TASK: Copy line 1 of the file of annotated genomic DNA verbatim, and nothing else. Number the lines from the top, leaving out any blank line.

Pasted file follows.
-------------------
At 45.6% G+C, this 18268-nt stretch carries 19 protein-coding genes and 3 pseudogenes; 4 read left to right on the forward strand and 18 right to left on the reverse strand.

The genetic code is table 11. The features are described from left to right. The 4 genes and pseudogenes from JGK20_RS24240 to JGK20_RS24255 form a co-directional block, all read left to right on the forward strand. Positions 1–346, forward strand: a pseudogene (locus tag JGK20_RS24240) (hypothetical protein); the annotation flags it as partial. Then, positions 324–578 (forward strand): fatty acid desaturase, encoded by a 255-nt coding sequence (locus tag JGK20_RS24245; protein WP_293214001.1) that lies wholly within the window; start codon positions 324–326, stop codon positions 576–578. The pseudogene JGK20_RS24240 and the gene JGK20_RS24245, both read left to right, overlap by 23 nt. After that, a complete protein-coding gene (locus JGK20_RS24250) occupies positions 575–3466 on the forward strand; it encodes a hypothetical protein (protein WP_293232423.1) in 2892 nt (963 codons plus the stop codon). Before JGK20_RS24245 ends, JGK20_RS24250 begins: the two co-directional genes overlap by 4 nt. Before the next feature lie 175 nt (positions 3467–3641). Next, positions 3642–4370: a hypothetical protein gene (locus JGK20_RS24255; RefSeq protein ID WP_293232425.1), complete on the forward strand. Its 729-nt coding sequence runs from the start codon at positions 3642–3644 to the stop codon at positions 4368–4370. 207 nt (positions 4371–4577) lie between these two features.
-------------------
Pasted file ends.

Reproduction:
At 45.6% G+C, this 18268-nt stretch carries 19 protein-coding genes and 3 pseudogenes; 4 read left to right on the forward strand and 18 right to left on the reverse strand.